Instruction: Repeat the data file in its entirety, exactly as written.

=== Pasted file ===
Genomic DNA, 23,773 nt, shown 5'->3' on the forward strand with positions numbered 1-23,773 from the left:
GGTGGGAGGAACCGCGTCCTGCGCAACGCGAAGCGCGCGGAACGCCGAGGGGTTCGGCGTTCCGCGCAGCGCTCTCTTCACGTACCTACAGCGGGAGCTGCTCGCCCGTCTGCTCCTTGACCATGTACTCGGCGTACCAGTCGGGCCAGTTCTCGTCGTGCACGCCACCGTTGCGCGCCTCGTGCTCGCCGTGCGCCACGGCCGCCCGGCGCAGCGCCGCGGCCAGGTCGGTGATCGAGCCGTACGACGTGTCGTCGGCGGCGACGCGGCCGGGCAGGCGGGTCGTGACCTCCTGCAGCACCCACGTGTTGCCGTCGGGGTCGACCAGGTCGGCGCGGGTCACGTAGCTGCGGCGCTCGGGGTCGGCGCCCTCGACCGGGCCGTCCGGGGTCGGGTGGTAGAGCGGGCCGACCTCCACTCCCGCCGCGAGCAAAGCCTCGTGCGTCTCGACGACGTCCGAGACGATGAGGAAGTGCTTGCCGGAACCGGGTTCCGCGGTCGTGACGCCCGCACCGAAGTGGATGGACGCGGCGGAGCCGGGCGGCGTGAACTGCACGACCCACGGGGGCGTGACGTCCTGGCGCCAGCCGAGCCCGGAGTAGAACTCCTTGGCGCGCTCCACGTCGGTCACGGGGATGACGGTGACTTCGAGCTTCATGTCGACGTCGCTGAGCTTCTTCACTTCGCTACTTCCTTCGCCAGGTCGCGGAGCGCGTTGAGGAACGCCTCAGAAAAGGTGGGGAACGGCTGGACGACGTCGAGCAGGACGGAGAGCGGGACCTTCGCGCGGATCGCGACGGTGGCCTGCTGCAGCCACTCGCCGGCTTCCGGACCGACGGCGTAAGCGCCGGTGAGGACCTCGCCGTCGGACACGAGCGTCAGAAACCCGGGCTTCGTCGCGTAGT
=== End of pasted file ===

Genomic DNA, 23,773 nt, shown 5'->3' on the forward strand with positions numbered 1-23,773 from the left:
GGTGGGAGGAACCGCGTCCTGCGCAACGCGAAGCGCGCGGAACGCCGAGGGGTTCGGCGTTCCGCGCAGCGCTCTCTTCACGTACCTACAGCGGGAGCTGCTCGCCCGTCTGCTCCTTGACCATGTACTCGGCGTACCAGTCGGGCCAGTTCTCGTCGTGCACGCCACCGTTGCGCGCCTCGTGCTCGCCGTGCGCCACGGCCGCCCGGCGCAGCGCCGCGGCCAGGTCGGTGATCGAGCCGTACGACGTGTCGTCGGCGGCGACGCGGCCGGGCAGGCGGGTCGTGACCTCCTGCAGCACCCACGTGTTGCCGTCGGGGTCGACCAGGTCGGCGCGGGTCACGTAGCTGCGGCGCTCGGGGTCGGCGCCCTCGACCGGGCCGTCCGGGGTCGGGTGGTAGAGCGGGCCGACCTCCACTCCCGCCGCGAGCAAAGCCTCGTGCGTCTCGACGACGTCCGAGACGATGAGGAAGTGCTTGCCGGAACCGGGTTCCGCGGTCGTGACGCCCGCACCGAAGTGGATGGACGCGGCGGAGCCGGGCGGCGTGAACTGCACGACCCACGGGGGCGTGACGTCCTGGCGCCAGCCGAGCCCGGAGTAGAACTCCTTGGCGCGCTCCACGTCGGTCACGGGGATGACGGTGACTTCGAGCTTCATGTCGACGTCGCTGAGCTTCTTCACTTCGCTACTTCCTTCGCCAGGTCGCGGAGCGCGTTGAGGAACGCCTCAGAAAAGGTGGGGAACGGCTGGACGACGTCGAGCAGGACGGAGAGCGGGACCTTCGCGCGGATCGCGACGGTGGCCTGCTGCAGCCACTCGCCGGCTTCCGGACCGACGGCGTAAGCGCCGGTGAGGACCTCGCCGTCGGACACGAGCGTCAGAAACCCGGGCTTCGTCGCGTAGT